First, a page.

Dua N, Bhatnagar S, Mishra S, Singhal AK. Granisetron and ondansetron for prevention of nausea and vomiting in patients undergoing modified radical mastectomy
Department of Anesthesiology, Institute Rotary Cancer Hospital, All India Institute of Medical Sciences, New Delhi, India. Anaesthesia and intensive care
(Impact Factor: 1.3).
Modified radical mastectomy is associated with a relatively high incidence of postoperative nausea and vomiting (PONV). This study was undertaken to evaluate the comparative profile and efficacy of ondansetron and granisetron to prevent PONV after modified radical mastectomy. In a randomized, double-blind, placebo-controlled trial, sixty female patients received ondansetron 4 mg, granisetron 1 mg or saline intravenously just before induction of anaesthesia (n = 20 for each group). A standardized general anaesthetic technique was employed. The incidence of PONV and adverse events were recorded for the first 24h postoperatively. The incidence of PONV was 25% with ondansetron, 20% with granisetron and 70% with saline (P < 0.05, Chi-square test with Yates' correction factor). The incidence of adverse events was comparable among the groups. Ondansetron and granisetron are both effective for reducing the incidence of PONV in female patients undergoing modified radical mastectomy.
Available from: derp.ohsu.edu
[Show abstract] [Hide abstract]
ABSTRACT: This chapter discusses several adverse effects of gastrointestinal drugs. A meta-analysis of 10 randomized controlled trials, involving 450 children, has shown that cisapride has no clinically important benefits or harmful effects in children with gastroesophageal reflux. When granisetron was replaced by dolasetron in some patients receiving chemotherapy, there were no adverse outcomes but a significant cost saving. Dolasetron reduces postoperative vomiting in children aged 2–12 years undergoing strabismus surgery. When alosetron is used for severe irritable bowel syndrome with predominant diarrhea, constipation is the most frequent adverse effect; it occurs in 20–30% of patients in clinical trials. Empirical treatment with a proton pump inhibitor is a less effective strategy than first establishing Helicobacter pylori status and eradicating appropriately before starting proton pump inhibitor therapy only in those who are Helicobacter pylori negative. Pantoprazole 40 mg/day and omeprazole MUPS 40 mg/day were equally efficacious in patients with moderate to severe reflux esophagitis in a randomized, double-blind, parallel-group, international, multicenter study.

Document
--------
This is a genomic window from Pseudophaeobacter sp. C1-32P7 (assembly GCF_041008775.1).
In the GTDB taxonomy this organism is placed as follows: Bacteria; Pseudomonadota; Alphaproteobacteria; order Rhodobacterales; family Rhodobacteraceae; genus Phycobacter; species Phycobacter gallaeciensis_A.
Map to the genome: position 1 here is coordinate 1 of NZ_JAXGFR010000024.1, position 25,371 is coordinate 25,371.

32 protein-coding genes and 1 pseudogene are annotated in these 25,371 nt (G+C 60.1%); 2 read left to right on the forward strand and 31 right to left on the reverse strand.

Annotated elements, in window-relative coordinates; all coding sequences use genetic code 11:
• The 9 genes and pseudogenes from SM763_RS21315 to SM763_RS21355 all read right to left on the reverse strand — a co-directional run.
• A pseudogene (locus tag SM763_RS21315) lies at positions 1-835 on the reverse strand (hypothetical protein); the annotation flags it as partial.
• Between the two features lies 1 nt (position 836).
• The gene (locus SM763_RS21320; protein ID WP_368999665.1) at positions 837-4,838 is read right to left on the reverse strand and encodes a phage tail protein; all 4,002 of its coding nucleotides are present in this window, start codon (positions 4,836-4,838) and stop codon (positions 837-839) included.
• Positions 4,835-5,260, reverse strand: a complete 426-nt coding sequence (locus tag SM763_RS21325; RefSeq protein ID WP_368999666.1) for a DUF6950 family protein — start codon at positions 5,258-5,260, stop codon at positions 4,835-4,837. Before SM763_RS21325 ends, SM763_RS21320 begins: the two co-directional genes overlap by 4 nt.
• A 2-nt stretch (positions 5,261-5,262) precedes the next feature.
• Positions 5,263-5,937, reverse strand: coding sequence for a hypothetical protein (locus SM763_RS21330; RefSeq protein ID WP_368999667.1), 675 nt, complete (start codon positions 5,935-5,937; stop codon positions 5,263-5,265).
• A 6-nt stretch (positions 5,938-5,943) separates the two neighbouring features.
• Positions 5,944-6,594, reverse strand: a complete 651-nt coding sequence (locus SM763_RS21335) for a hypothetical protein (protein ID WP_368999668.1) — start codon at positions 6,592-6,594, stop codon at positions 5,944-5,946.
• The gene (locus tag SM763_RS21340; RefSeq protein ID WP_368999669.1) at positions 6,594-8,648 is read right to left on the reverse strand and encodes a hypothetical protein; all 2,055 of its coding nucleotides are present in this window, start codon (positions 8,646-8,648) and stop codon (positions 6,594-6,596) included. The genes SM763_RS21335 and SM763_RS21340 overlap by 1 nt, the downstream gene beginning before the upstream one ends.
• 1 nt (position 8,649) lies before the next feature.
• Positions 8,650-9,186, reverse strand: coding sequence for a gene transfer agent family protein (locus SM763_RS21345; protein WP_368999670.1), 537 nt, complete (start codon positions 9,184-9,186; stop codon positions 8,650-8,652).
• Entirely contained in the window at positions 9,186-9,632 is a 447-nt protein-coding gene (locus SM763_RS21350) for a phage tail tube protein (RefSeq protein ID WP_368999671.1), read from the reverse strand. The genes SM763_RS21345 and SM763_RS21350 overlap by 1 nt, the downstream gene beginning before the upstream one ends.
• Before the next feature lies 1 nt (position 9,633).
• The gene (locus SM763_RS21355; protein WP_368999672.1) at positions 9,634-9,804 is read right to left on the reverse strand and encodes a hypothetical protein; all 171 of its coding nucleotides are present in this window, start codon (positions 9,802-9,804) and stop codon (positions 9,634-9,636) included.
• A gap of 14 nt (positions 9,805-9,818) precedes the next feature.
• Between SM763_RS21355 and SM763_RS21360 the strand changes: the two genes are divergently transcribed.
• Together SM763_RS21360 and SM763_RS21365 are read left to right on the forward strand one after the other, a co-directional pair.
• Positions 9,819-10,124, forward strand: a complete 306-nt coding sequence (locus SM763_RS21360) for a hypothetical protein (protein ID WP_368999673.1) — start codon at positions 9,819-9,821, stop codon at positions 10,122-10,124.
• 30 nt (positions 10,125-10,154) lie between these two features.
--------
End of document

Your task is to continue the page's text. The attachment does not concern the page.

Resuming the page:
[Show abstract] [Hide abstract]
ABSTRACT: This prospective, placebo-controlled, double-blinded, and randomized study was undertaken to compare the efficacy of granisetron, droperidol, and combinations of granisetron with droperidol or dexamethasone on postoperative nausea and vomiting in patients undergoing general anesthesia for cesarean section. Patients (n = 150) who were scheduled for cesarean section under general anesthesia were randomly assigned to one of the five groups: physiological saline 5 ml in Group A, granisetron 40 microg/kg + dexamethasone 8 mg in Group B, granisetron 40 microg/kg + droperidol 1.25 mg in Group C, droperidol 1.25 mg in Group D, and granisetron 40 microg/kg in Group E were administered intravenously after clamping of the fetal umbilical cord. Postoperative nausea and vomiting was observed for 024 h after the anesthesia. Cesarean sections were all performed under general anesthesia. Postoperative nausea and vomiting was more common in placebo group (56.7%) than the others during the 0-24 h after the anesthesia (p < 0.05). All granisetron groups were more effective than placebo and droperidol groups during the postoperative 3-24 h (p < 0.01). Although this trial lacks statistical power, granisetron alone and combinations with droperidol or dexamethasone were effective similarly. All treatment groups, except droperidol during the postoperative 3-24 h, were effective for prevention of postoperative nausea and vomiting during the postoperative 0-24 h.
Data provided are for informational purposes only. Although carefully collected, accuracy cannot be guaranteed. The impact factor represents a rough estimation of the journal's impact factor and does not reflect the actual current impact factor. Publisher conditions are provided by RoMEO. Differing provisions from the publisher's actual policy or licence agreement may be applicable.